Public Function acbCopyColumnToArray( _ varArray As Variant, strTable As String, strField As String) ' Copy the data from the given field (strField) of the ' given table/query (strTable) into a dynamic array (varArray) ' Return the number of rows. Dim db As DAO.Database Dim rst As DAO.Recordset Dim intRows As Integer Set db = CurrentDb( ) Set rst = db.OpenRecordset(strTable) rst.MoveLast ReDim varArray(1 To rst.RecordCount) rst.MoveFirst Do While Not rst.EOF intRows = intRows + 1 varArray(intRows) = rst(strField).Value rst.MoveNext Loop rst.Close acbCopyColumnToArray = intRows End Function
Once you've copied the data into arrays, you can call functions in Excel, passing those arrays as if they were ranges. Excel understands that it's receiving multiple values and returns the same results as the tests involving ranges:
' Copy two fields to columns. Call acbCopyColumnToArray(varCol1, "tblNumbers", "Number1") Call acbCopyColumnToArray(varCol2, "tblNumbers", "Number2") ' Print out calculations based on those ranges. AddLine "SumX2PY2:", obj.SumX2PY2(varCol1, varCol2) AddLine "SumSQ:", obj.SumSQ(varCol1) AddLine "SumProduct:", obj.SumProduct(varCol1, varCol2) AddLine "StDev:", obj.STDEV(varCol1) AddLine "Forecast:", obj.ForeCast(5, varCol1, varCol2) AddLine "Median:", obj.Median(varCol1)
This method is both simpler and faster than writing to a spreadsheet. However, if you're working with large volumes of data, you'll want to copy the data to a spreadsheet for Excel to process instead of copying it all into an array.
126.96.36.199 Closing Excel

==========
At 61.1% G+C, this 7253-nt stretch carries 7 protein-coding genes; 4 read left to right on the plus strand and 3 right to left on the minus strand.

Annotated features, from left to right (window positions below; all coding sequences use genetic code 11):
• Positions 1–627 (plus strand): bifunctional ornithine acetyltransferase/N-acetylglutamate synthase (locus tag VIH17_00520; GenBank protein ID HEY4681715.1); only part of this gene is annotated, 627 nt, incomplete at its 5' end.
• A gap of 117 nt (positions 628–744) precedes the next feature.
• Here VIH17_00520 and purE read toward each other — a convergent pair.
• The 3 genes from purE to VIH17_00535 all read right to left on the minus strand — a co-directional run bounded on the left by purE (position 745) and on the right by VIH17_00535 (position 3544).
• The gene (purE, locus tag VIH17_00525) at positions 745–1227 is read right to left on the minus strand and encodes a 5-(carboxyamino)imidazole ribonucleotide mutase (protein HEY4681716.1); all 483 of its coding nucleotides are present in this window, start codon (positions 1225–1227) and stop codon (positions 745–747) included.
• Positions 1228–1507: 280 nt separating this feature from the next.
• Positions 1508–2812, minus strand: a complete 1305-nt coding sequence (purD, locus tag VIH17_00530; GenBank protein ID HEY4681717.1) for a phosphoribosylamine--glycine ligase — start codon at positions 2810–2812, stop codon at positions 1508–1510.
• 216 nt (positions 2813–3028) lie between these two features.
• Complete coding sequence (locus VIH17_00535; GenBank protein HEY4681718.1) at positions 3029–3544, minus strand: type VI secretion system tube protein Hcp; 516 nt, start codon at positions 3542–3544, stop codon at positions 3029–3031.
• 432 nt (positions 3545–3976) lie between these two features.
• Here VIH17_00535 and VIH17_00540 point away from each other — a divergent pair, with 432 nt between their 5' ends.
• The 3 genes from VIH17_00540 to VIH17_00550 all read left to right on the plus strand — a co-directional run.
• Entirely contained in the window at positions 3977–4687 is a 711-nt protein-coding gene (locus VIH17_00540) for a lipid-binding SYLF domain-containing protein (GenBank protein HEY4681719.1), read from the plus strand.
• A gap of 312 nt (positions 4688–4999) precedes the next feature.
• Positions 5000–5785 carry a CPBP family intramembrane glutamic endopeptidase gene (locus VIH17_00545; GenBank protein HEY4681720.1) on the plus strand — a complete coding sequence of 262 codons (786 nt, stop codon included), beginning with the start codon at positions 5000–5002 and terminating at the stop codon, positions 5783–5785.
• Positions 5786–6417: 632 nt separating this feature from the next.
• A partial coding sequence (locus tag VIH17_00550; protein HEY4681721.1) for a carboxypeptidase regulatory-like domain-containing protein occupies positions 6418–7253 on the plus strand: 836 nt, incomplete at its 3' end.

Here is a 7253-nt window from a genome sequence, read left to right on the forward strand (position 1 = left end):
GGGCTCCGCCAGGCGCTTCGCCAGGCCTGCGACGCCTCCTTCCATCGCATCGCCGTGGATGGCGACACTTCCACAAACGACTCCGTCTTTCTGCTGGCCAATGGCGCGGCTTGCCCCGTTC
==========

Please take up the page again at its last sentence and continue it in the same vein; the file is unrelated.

Once you're done with your Access/Excel session, you must close the Excel application. If you don't, OLE will continue to start new instances of Excel every time you attempt to connect with Excel.Application (using CreateObject), eating up system resources each time.
To close Excel, use its Quit method:
Set obj = Nothing
Because it takes time to start Excel once you call the CreateObject function, build your applications so that all work with Excel is isolated to as few locations in your code as possible. Another alternative is to make your object variables global; then, you can have your application start Excel if it needs to and leave it open until it's done. Don't forget to close Excel, however, to avoid using up your system memory and resources.
When you're done with the Automation application, you'll need some way of closing down. As with the CreateObject function, each application reacts differently to your attempts to shut it down. You'll need to know how each application you use expects to be closed. Excel won't quit unless you explicitly order it to, using the Quit method. If you just set the object variable that refers to Excel.Application to the value Nothing without executing the Quit action, the hidden copy of Excel will continue running, chewing up memory and resources.
Excel exposes rich and varied inner workings via Automation, but taking advantage of those capabilities is nearly impossible without reference materials. This solution barely scratches the surface of what's available to you in Access from Excel. If you need to use the two products together, use the Object Browser in the Visual Basic Editor to explore the objects in the Excel object model. You can bring up the help topic for each object from within the Object Browser.
12.3.5 See Also
A good reference book for Excel programming is Writing Excel Macros by Steven Roman (O'Reilly). The Solution in Recipe 12.6 will give you a chance to explore a few of the more interesting corners of the Excel object model. For more information on sorting, using VBA, see Recipe 7.7 in Chapter 7.